Article
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We investigate the sensitivity of future spaceborne lidar measurements to changes in surface methane emissions. We use surface methane observations from nine European ground stations and a Lagrangian transport model to infer surface methane emissions for 2010. Our inversion shows the strongest emissions from the Netherlands, the coal mines in Upper...
Conference Paper
Space-based remote sensing observations, such as those available from the Greenhouse gases Observing SATellite “IBUKI” (GOSAT) hold great promise for improving the scientific understanding of carbon cycle processes and budgets at regional and global scales. The degree to which the GOSAT CO2 total column (XCO2) observations can constrain global fine...
Article
NASA Goddard is developing an integrated-path, differential absorption (IPDA) lidar approach to measure atmospheric CO2 concentrations from space as a candidate for NASA’s ASCENDS (Active Sensing of CO2 Emissions over Nights, Days, and Seasons) mission. The approach uses pulsed lasers to measure both CO2 and O2 absorption simultaneously in the vert...
Article
The measurement of atmospheric CO2 from space using active (lidar) sensing techniques has several potentially significant advantages in comparison to current and planned passive CO2 instruments. Application of this new technology aims to advance CO2 measurement capability and carbon cycle science into the next decade. The NASA Active Sensing of Car...
Article
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A modelling experiment has been conceived to assess the impact of transport model errors on methane emissions estimated in an atmospheric inversion system. Synthetic methane observations, obtained from 10 different model outputs from the international TransCom-CH4 model inter-comparison exercise, are combined with a prior scenario of methane emissi...
Article
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In any data assimilation framework, the background error covariance statistics play the critical role of filtering the observed information and determining the quality of the analysis. For atmospheric CO2 data assimilation, however, the background errors cannot be prescribed via traditional forecast or ensemble-based techniques as these fail to acc...
Article
Full-text available
We investigate the sensitivity of future space-borne lidar measurements to changes in surface methane emissions. We use surface methane observations from nine European ground stations, and a Lagrangian transport model to obtain surface methane emissions for 2010. Our inversion shows the strongest emissions from the Netherlands, the coalmines in Upp...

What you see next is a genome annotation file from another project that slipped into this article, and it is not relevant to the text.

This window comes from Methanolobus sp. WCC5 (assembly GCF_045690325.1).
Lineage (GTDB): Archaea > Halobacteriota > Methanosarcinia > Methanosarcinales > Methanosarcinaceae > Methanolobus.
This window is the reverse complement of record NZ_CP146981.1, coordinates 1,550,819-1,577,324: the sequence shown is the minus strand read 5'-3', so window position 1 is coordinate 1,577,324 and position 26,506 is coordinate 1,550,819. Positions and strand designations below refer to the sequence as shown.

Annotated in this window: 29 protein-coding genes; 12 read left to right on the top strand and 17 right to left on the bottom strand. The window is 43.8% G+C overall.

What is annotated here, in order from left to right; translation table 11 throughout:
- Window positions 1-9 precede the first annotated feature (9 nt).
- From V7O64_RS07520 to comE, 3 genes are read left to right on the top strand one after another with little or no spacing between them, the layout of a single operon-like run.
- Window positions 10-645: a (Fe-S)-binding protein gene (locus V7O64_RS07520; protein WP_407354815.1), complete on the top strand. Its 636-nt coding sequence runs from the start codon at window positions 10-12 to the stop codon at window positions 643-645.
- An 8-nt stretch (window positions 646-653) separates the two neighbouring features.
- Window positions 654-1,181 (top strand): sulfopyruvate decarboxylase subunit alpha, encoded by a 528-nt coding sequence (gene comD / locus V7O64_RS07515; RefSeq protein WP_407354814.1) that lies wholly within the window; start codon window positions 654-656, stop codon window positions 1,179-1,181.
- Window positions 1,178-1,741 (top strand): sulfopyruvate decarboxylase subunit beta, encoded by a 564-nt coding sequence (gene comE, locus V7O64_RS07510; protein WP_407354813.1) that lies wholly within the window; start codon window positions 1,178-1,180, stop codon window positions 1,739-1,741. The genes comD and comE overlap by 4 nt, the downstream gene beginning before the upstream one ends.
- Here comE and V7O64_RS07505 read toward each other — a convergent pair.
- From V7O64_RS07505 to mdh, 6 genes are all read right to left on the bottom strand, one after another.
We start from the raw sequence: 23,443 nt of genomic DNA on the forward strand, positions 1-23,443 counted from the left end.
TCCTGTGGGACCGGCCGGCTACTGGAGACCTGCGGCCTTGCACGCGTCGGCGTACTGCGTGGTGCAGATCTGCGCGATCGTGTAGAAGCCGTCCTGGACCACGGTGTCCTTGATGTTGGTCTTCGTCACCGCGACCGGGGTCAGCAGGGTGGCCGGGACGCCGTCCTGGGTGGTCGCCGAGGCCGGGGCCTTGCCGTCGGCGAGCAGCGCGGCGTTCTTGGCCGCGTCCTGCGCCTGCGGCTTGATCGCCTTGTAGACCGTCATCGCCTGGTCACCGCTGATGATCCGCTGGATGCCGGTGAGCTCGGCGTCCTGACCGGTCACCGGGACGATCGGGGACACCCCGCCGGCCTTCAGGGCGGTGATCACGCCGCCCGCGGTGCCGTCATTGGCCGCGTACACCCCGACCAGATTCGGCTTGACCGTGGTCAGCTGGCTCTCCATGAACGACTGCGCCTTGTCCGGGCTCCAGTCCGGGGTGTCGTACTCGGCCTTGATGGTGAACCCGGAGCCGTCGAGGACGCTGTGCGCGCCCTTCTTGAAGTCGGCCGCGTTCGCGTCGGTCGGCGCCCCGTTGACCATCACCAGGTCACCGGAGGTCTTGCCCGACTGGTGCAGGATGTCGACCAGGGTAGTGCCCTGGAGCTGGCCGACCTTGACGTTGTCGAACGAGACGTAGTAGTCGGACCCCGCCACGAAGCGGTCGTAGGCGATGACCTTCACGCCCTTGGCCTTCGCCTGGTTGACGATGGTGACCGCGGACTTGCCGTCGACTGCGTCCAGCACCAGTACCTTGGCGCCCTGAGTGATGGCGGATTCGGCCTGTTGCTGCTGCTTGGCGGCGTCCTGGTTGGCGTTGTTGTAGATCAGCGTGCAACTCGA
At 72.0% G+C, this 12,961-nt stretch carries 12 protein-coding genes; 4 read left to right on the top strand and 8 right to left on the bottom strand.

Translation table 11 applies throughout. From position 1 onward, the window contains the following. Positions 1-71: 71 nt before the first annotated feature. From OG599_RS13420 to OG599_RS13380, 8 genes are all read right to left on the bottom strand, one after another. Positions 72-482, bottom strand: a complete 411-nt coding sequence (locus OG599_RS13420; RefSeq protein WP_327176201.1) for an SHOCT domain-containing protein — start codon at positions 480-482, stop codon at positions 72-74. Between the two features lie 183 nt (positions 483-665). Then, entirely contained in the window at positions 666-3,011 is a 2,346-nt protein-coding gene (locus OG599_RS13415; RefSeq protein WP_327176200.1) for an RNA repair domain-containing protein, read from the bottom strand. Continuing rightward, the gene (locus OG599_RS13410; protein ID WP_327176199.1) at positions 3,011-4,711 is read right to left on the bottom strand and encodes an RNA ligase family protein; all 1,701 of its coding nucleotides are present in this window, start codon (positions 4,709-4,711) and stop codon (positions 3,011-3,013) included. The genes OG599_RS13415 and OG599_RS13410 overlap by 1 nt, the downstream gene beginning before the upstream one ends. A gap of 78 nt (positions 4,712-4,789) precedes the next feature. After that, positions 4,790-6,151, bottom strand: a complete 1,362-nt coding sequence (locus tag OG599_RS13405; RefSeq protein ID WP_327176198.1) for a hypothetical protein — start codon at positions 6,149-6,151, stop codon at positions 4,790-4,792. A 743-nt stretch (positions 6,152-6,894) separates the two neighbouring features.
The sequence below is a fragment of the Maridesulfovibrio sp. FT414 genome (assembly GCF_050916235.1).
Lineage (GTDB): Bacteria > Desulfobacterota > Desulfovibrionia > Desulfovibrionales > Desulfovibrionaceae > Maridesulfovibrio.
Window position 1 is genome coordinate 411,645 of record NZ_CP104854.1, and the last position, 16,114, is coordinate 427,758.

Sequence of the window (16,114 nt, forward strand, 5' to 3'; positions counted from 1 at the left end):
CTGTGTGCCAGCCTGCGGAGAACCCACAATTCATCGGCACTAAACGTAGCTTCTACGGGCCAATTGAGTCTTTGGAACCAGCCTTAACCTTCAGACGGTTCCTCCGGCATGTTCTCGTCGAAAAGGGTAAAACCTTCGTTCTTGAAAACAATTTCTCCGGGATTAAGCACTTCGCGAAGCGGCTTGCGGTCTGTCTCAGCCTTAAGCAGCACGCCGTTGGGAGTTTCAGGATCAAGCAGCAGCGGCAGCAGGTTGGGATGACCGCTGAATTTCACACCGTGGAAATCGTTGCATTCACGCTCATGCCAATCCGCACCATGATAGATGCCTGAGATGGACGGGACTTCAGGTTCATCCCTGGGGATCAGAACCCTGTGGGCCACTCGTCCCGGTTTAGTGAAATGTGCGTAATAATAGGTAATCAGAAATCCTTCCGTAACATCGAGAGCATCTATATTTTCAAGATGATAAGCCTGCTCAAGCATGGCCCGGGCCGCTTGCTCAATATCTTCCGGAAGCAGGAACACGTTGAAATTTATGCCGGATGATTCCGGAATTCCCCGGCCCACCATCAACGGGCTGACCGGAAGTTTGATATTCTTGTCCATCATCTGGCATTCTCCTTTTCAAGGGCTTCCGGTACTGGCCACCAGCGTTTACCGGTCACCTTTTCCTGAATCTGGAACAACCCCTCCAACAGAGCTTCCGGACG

Article
To assess horizontal and vertical transports of methane (CH4) concentrations at different heights within the troposphere, we analyzed simulations by 12 chemistry transport models (CTMs) that participated in the TransCom-CH4 intercomparison experiment. Model results are compared with aircraft measurements at 13 sites in Amazon/Brazil, Mongolia, Paci...
Article
Full-text available
A modelling experiment has been conceived to assess the impact of transport model errors on the methane emissions estimated by an atmospheric inversion system. Synthetic methane observations, given by 10 different model outputs from the international TransCom-CH4 model exercise, are combined with a prior scenario of methane emissions and sinks, and...
Article
[1] Estimates of surface fluxes of carbon dioxide (CO2) can be derived from atmospheric CO2 concentration measurements through the solution of an inverse problem, but the sparseness of the existing CO2 monitoring network is often cited as a main limiting factor in constraining fluxes. Existing methods for assessing or designing monitoring networks...
Article
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A modified cumulus convection parametrisation scheme is presented. This scheme computes the mass of air transported upward in a cumulus cell using conservation of moisture and a detailed distribution of convective precipitation provided by a reanalysis dataset. The representation of vertical transport within the scheme includes entrainment and detr...
Article
A modified cumulus convection parametrisation scheme is presented. This scheme computes the mass of air transported upward in a cumulus cell using conservation of moisture and a detailed distribution of convective precipitation provided by a reanalysis dataset. The representation of vertical transport within the scheme includes entrainment and detr...
Conference Paper